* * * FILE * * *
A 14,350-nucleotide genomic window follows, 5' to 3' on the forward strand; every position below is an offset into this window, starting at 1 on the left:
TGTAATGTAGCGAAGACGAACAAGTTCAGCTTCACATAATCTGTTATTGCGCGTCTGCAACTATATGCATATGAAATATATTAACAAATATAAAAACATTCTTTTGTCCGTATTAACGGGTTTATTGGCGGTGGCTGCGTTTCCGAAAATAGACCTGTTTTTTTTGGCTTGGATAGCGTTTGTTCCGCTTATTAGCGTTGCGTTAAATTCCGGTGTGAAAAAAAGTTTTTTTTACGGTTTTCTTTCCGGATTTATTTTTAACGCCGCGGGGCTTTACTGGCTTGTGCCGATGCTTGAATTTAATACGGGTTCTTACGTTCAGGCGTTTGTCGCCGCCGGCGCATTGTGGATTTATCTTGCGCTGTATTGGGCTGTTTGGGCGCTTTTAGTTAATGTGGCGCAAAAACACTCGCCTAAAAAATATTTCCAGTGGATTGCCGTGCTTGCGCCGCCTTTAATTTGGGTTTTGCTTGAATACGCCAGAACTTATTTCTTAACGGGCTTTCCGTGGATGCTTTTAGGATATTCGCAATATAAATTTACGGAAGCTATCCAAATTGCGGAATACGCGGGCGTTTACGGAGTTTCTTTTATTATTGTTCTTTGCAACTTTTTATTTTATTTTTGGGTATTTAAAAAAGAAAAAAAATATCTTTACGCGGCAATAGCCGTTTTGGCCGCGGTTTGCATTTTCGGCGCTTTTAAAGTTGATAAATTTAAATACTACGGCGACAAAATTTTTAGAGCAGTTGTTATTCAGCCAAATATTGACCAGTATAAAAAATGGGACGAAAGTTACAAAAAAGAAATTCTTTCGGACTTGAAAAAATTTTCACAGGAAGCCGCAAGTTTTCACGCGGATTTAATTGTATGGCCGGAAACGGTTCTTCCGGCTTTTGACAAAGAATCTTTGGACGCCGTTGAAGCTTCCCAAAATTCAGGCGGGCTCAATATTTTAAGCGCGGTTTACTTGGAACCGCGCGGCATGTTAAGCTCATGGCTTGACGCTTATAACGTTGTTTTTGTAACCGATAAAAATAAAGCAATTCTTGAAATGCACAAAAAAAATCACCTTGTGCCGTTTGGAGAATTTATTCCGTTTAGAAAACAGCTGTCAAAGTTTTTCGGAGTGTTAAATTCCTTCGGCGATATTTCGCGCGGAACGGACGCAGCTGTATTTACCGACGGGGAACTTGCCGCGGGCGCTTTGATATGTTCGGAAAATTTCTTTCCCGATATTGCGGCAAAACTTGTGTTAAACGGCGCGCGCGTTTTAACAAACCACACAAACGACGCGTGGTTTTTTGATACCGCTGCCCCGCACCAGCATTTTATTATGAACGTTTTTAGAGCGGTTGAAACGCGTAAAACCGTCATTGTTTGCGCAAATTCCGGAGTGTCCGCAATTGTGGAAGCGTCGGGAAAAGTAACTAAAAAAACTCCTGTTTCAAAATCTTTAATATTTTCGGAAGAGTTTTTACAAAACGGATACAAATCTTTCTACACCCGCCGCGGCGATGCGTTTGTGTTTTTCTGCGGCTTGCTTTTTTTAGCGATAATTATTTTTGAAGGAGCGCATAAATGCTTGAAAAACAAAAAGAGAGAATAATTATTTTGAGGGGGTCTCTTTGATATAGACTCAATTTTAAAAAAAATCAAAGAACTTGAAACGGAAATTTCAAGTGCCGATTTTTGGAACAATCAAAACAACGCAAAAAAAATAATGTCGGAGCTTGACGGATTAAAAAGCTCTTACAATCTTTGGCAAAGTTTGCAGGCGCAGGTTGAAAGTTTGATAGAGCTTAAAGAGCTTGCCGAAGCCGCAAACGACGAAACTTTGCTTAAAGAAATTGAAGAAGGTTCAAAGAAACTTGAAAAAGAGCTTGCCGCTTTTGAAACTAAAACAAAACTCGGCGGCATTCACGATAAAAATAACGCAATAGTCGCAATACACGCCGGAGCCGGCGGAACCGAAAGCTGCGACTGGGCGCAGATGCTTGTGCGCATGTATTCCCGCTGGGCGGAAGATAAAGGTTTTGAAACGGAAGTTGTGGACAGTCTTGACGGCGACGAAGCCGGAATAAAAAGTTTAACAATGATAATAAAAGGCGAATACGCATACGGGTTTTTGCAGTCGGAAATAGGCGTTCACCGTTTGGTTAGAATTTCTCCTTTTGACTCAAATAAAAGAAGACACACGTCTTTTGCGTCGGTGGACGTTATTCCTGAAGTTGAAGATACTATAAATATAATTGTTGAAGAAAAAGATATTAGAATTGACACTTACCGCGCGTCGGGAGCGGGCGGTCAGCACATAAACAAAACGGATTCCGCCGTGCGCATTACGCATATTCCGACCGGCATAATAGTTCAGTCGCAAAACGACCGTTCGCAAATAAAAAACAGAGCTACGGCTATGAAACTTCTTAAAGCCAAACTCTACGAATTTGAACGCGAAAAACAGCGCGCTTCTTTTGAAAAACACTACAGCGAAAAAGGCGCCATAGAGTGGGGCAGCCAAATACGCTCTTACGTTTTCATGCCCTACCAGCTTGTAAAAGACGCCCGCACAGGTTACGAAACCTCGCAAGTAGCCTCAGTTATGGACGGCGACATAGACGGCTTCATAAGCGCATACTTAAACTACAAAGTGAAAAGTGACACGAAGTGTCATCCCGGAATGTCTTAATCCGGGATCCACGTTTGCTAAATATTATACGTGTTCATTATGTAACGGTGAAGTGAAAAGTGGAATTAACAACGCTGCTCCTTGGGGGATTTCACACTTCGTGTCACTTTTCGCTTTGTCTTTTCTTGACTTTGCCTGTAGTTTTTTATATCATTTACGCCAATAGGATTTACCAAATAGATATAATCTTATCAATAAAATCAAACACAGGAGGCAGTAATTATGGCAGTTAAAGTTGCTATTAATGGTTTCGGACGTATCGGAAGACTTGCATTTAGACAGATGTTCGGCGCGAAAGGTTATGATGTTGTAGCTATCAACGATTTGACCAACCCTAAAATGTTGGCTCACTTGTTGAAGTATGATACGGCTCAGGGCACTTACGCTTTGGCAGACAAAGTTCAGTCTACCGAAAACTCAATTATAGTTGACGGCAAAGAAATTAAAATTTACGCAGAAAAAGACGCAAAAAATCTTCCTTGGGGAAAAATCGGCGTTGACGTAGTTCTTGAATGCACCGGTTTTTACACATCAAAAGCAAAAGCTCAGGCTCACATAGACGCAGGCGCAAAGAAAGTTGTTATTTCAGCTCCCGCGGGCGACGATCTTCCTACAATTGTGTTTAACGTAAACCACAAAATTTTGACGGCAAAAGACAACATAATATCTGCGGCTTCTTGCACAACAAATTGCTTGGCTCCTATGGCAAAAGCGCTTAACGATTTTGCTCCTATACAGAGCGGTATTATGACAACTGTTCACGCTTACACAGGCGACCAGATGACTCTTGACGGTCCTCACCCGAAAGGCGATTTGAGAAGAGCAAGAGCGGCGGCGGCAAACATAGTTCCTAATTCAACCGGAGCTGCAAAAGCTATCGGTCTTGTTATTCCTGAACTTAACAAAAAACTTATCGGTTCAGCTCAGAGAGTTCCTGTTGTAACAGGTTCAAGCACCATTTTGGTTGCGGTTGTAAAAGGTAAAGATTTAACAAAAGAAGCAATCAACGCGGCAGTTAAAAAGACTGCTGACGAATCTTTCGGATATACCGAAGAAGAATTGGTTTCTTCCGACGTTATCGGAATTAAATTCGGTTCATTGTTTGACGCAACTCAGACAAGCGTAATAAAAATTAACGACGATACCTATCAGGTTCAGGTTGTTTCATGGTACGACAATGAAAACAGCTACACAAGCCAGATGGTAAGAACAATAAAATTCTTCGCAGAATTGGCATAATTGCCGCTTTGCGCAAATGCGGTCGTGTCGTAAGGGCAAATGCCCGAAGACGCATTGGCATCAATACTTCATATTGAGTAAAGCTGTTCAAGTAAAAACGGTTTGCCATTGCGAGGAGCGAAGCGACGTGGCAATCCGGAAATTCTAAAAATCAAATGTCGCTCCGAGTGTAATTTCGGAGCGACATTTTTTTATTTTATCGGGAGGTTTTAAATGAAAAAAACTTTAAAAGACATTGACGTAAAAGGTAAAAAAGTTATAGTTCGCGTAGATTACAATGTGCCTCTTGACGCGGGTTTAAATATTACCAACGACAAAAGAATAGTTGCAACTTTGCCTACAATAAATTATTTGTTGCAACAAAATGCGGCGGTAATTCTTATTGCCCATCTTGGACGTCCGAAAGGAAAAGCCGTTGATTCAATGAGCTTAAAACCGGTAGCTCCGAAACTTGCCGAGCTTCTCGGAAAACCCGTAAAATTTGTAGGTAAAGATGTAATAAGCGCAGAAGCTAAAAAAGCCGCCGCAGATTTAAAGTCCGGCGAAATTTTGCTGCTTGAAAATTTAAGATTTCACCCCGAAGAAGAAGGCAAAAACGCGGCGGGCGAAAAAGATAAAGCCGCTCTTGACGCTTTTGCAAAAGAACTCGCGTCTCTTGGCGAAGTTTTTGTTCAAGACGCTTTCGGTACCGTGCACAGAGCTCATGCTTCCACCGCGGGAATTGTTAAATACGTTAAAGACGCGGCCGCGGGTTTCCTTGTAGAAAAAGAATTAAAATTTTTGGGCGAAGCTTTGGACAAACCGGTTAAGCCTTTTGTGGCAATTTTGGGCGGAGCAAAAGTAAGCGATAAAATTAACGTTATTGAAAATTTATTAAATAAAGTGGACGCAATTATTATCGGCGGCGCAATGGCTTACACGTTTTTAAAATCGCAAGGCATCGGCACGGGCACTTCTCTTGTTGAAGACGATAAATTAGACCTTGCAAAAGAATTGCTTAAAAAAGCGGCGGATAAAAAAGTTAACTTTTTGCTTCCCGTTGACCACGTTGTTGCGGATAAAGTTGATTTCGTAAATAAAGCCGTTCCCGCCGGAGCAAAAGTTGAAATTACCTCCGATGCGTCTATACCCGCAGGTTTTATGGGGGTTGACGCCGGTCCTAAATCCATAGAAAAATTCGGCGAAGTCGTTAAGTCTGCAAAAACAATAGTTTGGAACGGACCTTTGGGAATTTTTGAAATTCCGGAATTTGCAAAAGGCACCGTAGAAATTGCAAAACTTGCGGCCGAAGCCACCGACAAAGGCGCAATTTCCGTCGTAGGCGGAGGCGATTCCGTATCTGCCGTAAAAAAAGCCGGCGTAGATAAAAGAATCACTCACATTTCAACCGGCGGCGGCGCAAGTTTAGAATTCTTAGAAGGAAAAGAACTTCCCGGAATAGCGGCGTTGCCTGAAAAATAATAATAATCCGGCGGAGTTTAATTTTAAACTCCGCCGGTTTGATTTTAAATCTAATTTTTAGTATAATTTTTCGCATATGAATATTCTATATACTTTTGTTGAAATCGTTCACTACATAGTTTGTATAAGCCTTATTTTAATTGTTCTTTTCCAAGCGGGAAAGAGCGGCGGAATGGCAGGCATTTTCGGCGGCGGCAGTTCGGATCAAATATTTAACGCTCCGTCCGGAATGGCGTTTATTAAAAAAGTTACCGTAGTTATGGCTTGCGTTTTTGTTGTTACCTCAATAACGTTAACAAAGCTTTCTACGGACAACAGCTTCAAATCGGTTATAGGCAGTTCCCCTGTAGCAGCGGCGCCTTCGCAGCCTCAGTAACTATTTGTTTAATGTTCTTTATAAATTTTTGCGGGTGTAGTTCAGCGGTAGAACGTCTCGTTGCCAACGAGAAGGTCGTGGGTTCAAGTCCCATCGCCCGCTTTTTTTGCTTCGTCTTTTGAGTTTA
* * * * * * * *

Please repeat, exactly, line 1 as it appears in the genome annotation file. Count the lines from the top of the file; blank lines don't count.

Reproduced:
A 14,350-nucleotide genomic window follows, 5' to 3' on the forward strand; every position below is an offset into this window, starting at 1 on the left: